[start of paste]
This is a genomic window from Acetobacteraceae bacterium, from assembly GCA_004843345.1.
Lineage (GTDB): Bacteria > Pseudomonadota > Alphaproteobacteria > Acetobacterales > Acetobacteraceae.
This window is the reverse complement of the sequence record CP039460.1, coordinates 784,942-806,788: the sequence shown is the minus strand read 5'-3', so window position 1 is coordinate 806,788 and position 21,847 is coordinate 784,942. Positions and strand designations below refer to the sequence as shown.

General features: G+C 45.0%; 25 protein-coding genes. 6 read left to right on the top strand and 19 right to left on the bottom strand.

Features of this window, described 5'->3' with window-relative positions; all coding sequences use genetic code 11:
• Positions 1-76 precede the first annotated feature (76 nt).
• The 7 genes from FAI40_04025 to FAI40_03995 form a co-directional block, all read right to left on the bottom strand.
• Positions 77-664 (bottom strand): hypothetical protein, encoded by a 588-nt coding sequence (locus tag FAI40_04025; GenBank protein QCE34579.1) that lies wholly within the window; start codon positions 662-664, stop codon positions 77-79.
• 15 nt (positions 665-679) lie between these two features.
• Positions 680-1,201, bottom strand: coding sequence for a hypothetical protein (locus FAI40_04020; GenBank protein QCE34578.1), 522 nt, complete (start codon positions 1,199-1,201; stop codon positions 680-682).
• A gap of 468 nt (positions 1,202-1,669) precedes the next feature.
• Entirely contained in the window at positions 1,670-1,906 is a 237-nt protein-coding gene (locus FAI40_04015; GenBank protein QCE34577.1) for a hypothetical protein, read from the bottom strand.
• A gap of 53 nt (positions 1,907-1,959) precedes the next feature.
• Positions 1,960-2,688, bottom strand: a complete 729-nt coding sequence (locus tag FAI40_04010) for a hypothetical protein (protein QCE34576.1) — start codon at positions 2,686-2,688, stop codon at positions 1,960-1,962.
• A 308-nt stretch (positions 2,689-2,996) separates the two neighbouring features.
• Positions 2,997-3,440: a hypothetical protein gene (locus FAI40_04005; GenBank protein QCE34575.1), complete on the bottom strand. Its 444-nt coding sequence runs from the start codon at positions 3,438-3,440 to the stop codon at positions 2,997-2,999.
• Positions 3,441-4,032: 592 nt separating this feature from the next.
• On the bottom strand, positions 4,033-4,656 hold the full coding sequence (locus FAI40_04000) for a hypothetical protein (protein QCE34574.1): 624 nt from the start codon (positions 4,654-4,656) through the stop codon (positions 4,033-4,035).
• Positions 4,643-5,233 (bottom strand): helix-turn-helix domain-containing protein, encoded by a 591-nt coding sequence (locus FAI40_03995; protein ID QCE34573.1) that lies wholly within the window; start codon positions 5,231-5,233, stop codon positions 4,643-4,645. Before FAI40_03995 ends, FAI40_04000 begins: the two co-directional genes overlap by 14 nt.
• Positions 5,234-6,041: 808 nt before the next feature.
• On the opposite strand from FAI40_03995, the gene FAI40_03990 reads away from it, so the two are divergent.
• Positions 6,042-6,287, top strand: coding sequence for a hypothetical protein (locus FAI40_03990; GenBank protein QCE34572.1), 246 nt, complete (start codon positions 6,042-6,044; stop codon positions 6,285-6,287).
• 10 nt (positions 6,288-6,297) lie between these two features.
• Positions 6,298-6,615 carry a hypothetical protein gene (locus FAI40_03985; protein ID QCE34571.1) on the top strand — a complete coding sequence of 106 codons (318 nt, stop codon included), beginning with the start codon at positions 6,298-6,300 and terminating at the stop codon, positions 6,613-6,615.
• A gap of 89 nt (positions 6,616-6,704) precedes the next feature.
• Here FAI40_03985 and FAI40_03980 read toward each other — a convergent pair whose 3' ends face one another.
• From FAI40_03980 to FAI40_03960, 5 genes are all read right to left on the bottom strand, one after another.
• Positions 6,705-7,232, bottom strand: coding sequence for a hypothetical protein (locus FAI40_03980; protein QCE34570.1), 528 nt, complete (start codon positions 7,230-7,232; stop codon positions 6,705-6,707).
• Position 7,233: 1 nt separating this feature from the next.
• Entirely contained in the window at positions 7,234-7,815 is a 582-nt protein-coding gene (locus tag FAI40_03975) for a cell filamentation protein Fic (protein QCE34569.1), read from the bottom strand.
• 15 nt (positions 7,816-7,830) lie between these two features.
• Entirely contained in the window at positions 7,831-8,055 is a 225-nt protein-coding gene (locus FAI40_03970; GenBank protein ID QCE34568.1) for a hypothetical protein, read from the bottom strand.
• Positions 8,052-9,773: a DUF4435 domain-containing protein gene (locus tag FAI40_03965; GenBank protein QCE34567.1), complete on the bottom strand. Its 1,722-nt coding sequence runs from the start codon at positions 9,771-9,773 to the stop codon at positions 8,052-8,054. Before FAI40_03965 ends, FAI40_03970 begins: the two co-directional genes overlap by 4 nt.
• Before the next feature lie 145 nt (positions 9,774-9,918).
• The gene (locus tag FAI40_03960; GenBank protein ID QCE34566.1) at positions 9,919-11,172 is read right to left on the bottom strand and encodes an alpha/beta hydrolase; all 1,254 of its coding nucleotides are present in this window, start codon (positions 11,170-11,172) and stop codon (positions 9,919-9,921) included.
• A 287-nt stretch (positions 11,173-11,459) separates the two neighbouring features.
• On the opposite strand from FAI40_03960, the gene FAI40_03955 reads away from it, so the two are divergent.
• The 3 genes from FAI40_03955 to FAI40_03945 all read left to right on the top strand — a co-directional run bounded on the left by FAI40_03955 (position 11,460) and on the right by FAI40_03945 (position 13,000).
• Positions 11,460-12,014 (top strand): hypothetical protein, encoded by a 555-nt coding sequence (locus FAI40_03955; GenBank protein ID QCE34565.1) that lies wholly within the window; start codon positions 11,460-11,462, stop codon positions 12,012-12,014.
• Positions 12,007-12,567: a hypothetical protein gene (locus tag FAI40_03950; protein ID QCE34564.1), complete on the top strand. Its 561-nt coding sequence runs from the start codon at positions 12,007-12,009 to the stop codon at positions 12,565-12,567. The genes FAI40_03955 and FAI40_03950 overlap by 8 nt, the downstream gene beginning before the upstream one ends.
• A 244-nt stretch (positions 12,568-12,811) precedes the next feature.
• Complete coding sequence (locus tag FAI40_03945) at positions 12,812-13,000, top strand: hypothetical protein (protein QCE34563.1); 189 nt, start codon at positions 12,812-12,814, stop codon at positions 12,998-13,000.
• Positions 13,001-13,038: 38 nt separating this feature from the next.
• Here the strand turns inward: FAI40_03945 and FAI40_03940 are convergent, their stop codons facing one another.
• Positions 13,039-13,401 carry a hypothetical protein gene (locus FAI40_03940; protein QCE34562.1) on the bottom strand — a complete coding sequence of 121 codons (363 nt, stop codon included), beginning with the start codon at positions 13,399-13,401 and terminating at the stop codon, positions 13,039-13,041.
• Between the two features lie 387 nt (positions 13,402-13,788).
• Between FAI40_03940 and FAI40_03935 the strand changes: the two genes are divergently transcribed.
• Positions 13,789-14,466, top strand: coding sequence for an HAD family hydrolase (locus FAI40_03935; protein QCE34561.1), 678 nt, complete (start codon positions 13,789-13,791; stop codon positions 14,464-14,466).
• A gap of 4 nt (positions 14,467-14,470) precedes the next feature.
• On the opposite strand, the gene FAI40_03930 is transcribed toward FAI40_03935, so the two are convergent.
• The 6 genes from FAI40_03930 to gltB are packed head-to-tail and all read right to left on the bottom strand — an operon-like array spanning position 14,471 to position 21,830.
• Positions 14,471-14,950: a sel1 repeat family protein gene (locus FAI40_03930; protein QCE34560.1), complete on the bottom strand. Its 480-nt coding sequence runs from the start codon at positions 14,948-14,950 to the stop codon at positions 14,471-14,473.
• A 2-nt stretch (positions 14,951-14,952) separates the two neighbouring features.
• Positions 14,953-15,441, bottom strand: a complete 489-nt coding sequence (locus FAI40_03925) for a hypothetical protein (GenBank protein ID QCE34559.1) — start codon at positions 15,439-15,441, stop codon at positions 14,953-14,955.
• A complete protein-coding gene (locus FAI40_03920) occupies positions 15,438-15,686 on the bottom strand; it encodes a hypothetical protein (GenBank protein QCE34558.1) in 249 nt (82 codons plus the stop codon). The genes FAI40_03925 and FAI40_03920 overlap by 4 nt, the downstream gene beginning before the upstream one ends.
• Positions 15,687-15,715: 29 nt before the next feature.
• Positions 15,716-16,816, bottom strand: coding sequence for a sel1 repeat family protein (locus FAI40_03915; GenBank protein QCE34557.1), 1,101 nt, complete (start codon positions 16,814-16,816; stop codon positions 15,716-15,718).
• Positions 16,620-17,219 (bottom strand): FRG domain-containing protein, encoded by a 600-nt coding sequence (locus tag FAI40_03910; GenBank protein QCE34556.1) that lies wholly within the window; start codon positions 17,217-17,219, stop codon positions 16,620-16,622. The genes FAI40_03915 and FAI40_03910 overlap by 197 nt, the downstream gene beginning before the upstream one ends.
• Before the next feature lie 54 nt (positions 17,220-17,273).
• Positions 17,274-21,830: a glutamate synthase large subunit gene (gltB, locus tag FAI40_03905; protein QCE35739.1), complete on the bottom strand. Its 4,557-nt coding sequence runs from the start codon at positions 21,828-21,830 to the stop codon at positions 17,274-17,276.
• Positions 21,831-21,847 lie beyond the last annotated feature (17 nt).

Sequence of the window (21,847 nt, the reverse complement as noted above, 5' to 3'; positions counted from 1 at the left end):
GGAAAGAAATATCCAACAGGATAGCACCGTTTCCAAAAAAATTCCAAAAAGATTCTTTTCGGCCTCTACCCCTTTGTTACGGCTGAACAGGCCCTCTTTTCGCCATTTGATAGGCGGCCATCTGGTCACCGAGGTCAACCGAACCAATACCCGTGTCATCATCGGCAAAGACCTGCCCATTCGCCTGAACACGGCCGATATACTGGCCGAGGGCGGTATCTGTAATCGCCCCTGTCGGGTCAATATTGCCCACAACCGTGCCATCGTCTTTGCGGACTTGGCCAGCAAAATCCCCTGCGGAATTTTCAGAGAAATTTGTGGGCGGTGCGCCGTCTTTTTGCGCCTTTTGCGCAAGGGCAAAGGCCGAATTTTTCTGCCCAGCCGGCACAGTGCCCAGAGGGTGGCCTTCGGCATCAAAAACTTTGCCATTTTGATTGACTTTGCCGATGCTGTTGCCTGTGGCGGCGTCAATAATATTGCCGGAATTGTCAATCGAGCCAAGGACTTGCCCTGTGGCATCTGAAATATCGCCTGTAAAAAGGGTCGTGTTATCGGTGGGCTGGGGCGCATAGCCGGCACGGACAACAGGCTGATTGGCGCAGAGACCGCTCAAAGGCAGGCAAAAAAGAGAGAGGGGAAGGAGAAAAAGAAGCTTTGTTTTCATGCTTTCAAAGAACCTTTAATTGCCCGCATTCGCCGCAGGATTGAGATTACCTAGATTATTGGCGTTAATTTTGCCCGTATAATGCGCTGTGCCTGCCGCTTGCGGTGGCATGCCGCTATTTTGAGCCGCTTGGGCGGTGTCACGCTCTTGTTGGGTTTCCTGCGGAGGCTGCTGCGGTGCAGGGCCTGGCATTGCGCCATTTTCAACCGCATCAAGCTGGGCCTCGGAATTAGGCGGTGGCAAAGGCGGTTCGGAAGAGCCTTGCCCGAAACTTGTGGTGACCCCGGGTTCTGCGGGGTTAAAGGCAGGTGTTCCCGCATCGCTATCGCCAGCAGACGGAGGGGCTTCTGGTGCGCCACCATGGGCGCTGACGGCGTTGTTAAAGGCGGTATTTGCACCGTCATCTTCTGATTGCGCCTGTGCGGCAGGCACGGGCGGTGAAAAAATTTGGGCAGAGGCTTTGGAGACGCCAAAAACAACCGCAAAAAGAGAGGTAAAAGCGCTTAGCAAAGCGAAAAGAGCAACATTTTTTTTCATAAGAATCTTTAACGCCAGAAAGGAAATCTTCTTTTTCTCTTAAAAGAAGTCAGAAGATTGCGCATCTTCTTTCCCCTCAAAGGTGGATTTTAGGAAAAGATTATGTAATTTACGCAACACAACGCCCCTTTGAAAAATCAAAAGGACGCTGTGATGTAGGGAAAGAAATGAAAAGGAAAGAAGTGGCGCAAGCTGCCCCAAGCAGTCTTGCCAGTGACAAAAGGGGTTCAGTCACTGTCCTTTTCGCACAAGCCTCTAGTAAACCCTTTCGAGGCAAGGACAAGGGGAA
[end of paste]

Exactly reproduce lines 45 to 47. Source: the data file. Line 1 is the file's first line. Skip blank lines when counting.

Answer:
• Positions 13,039-13,401 carry a hypothetical protein gene (locus FAI40_03940; protein QCE34562.1) on the bottom strand — a complete coding sequence of 121 codons (363 nt, stop codon included), beginning with the start codon at positions 13,399-13,401 and terminating at the stop codon, positions 13,039-13,041.
• Between the two features lie 387 nt (positions 13,402-13,788).
• Between FAI40_03940 and FAI40_03935 the strand changes: the two genes are divergently transcribed.